Get this crazy baby off my head!


Rita Coolidge


Rita Coolidge - Heartbreak Radio - 1981 - A&M

Born in Lafayette, near Nashville in 1945, the daughter of a Baptist minister, Rita Coolidge originally established herself as a backup vocalist. With her smoky sweet voice, intelligence, and her funky Dusty Springfield/Memphis like soul vocals, she soon became a session vocalist for artists like Delaney & Bonnie and Leon Russell. Her first important public appearance was in 1970 when she was invited to tour with Joe Cocker's Mad Dogs And Englishmen entourage, where she became the vocal anchor of Cocker's space choir. Rita even got a showcase spot on these Joe Cocker concerts, singing the great Leon Russell/Bonnie Bramlett song, "Superstar." She was eventually signed by the great A&M label. She eventually achieved worldwide acclaim in 1977, with her "Anytime-Anywhere album", which produced three Top 20 hits. Later albums became more commercial and she drifted away from her great roots music background. However, in 1971 all the elements were firmly in place. Her early '80's album, "Heartbreak Radio" posted here is often regarded as a West Coast "country" album, but it also contains some jazzy soul blues and folk rock songs. Judy covers two Allen Toussaint songs, Carole King's "Walk On In", and Bacharach & David's "Wishin' and Hopin'" and others. Some of the artists on the album include Andrew Gold, Dean Parks, Bill Payne, Lenny Castro, and the late great Jeff Porcaro. A classy album from a classy Delta Lady. Listen to her "Out of the Blues" album, and check out her 1971 S/T album @ RITACOOL/OOTB


1 Walk on In - Carole King
2 One More Heartache - Robert Rogers, William Robinson, Marvin Tarplin, Ronald White, Lauren Moore
3 Closer You Get - Mark Gray, James P. Pennington
4 Wishin' and Hopin' - Burt Bacharach, Hal David
5 Heartbreak Radio - Troy Seals, Frankie Miller
6 Man and Woman - Jerry Riopelle, John Harris
7 I Did My Part - Naomi Neville aka Allen Toussaint
8 Hold On (I Feel Our Love Is Changing) - Will Jennings, Joe Sample
9 Basic Lady - Allen Toussaint
10 Stranger to Me Now - Donna Weiss, Mary Unobsky
11 Take It Home - Wilton Felder, Will Jennings


Rita Coolidge - Vocals
Andrew Gold - Guitar, Keyboards, Percussion, Vocals
Dean Parks, Fred Tackett, Richard Wachtel - Guitar
Bob Glaub - Bass
Bill Payne, Mike Utley - Keyboards
Jeff Porcaro, Russ Kunkel, Michael Botts - Drums
Tom Saviano - Saxophone
Nick DeCaro - Accordion
David Campbell - Strings
Kenny Edwards, Lenny Castro, Brock Walsh, J.D. Souther, William D. "Smitty" Smith, Maureen McDonald, Nicolette Larson - Vocals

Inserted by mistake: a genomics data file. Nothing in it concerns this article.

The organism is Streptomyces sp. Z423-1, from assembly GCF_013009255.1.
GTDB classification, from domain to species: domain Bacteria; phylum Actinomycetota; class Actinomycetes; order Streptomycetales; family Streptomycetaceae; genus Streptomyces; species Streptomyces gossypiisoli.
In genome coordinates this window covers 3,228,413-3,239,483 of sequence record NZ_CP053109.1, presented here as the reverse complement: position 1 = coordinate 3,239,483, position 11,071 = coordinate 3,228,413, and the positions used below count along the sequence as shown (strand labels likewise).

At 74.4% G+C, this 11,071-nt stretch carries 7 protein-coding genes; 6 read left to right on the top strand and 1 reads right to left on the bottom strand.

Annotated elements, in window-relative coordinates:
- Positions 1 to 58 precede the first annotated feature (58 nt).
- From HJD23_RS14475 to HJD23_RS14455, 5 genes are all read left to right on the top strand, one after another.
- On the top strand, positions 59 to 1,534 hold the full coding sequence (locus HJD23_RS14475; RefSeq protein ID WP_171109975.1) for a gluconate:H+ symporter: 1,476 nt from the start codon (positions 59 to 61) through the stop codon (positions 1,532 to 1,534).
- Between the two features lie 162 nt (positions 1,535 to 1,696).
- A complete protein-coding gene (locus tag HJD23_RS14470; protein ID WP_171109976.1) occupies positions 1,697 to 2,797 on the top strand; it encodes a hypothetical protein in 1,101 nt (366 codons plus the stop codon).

A versatile singer blessed with a clear, pure voice, Rita Coolidge was a capable stylist in rock, pop, R&B, country, and folk, and was a hugely in-demand session vocalist outside of her own solo recording career. Born near Nashville, TN, in the town of Lafayette in 1945, Coolidge was part Cherokee and first sang in the church where her father was a minister. She studied art at Florida State University, but also sang and wrote songs on the side, and decided to give music a shot before settling into teaching. She moved to Memphis after graduation and worked singing commercial jingles, sometimes with her sister, Priscilla, and soon landed a job touring with Delaney & Bonnie as a backup vocalist. She subsequently relocated to Los Angeles, where she sang on recording sessions by the likes of Eric Clapton, Stephen Stills, Leon Russell, and Joe Cocker, among others. After returning from the supporting tour for Cocker's Mad Dogs & Englishmen, Coolidge landed her own solo contract with A&M. Coolidge's self-titled debut album was released in 1971, but despite critical acclaim for it and the follow-up, Nice Feelin', she failed to break through commercially. Over the course of the next few years, she moved into country-rock and Southern California soft rock, working territory not too dissimilar from Linda Ronstadt. She also married progressive country singer/songwriter Kris Kristofferson in 1973, the same year she recorded a duet album with him titled Full Moon. Full Moon topped the country charts, and "From the Bottle to the Bottom" won a Grammy for Best Country Vocal by a Duo or Group. The following year, the couple released a follow-up, Breakaway, whose "Lover Please" won them another Grammy in the same category. Coolidge finally broke through in her own right with 1977's Anytime, Anywhere, a collection of well-chosen covers with a strong R&B bent. Paced by the hit singles "(Your Love Has Lifted Me) Higher and Higher" (a Jackie Wilson cover that went to number two pop), "We're All Alone" (Top Ten), and "The Way You Do the Things You Do" (a Top 20 Temptations cover), Anytime, Anywhere climbed into the Top Ten and sold over a million copies. Coolidge and Kristofferson released one final duet album, Natural Act, in 1979, but their marriage was on the rocks, and they separated by the end of the year. Coolidge never repeated the pop success of Anytime, Anywhere, but she did continue to land hits on the adult contemporary charts through the early '80s, including "You," "I'd Rather Leave While I'm in Love," and "All Time High" (the theme for the James Bond flick Octopussy). She parted ways with A&M after 1984's Inside the Fire, and spent some time away from the music business to devote herself to various social causes. She returned to recording with 1992's Love Lessons, on Critique, and went on to cut several albums for other small labels during the latter half of the '90s. 1995's Cherokee, in particular, signaled a renewed interest in her Native American musical heritage, and she teamed up with her sister, Priscilla, and her niece, Laura Satterfield, to form Walela, which explored those roots in greater detail over two albums in 1997 and 2000, respectively. Several anthology collections were released in the early 2000s; And So Is Love, an album of traditional jazz standards, marked Coolidge's first release for Concord in 2005. © Steve Huey © 2010 Rovi Corporation. All Rights Reserved http://www.allmusic.com/cg/amg.dll?p=amg&sql=11:difyxqw5ldte~T1